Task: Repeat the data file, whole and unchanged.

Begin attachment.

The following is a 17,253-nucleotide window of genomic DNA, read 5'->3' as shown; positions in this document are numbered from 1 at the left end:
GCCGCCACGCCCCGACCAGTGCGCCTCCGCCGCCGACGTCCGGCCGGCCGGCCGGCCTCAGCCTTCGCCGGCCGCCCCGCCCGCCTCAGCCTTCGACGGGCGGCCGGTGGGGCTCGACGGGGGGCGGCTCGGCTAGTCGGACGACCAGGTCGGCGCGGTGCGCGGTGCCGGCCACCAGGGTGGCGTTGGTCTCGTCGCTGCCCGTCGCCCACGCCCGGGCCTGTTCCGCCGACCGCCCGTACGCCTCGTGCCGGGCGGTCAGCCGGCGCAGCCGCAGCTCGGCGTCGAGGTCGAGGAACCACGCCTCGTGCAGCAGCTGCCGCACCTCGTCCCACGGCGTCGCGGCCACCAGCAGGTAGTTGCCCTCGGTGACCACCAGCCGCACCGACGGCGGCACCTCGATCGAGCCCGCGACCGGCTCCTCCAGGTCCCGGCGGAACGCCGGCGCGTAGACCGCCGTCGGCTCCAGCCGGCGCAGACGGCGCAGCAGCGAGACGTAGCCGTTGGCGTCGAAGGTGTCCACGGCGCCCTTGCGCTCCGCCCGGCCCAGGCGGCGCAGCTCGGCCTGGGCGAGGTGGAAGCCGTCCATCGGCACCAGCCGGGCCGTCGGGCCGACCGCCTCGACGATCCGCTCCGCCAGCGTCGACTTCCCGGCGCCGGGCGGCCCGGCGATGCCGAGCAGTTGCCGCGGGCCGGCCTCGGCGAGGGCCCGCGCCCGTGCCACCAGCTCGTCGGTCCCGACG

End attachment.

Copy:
The following is a 17,253-nucleotide window of genomic DNA, read 5'->3' as shown; positions in this document are numbered from 1 at the left end:
GCCGCCACGCCCCGACCAGTGCGCCTCCGCCGCCGACGTCCGGCCGGCCGGCCGGCCTCAGCCTTCGCCGGCCGCCCCGCCCGCCTCAGCCTTCGACGGGCGGCCGGTGGGGCTCGACGGGGGGCGGCTCGGCTAGTCGGACGACCAGGTCGGCGCGGTGCGCGGTGCCGGCCACCAGGGTGGCGTTGGTCTCGTCGCTGCCCGTCGCCCACGCCCGGGCCTGTTCCGCCGACCGCCCGTACGCCTCGTGCCGGGCGGTCAGCCGGCGCAGCCGCAGCTCGGCGTCGAGGTCGAGGAACCACGCCTCGTGCAGCAGCTGCCGCACCTCGTCCCACGGCGTCGCGGCCACCAGCAGGTAGTTGCCCTCGGTGACCACCAGCCGCACCGACGGCGGCACCTCGATCGAGCCCGCGACCGGCTCCTCCAGGTCCCGGCGGAACGCCGGCGCGTAGACCGCCGTCGGCTCCAGCCGGCGCAGACGGCGCAGCAGCGAGACGTAGCCGTTGGCGTCGAAGGTGTCCACGGCGCCCTTGCGCTCCGCCCGGCCCAGGCGGCGCAGCTCGGCCTGGGCGAGGTGGAAGCCGTCCATCGGCACCAGCCGGGCCGTCGGGCCGACCGCCTCGACGATCCGCTCCGCCAGCGTCGACTTCCCGGCGCCGGGCGGCCCGGCGATGCCGAGCAGTTGCCGCGGGCCGGCCTCGGCGAGGGCCCGCGCCCGTGCCACCAGCTCGTCGGTCCCGACG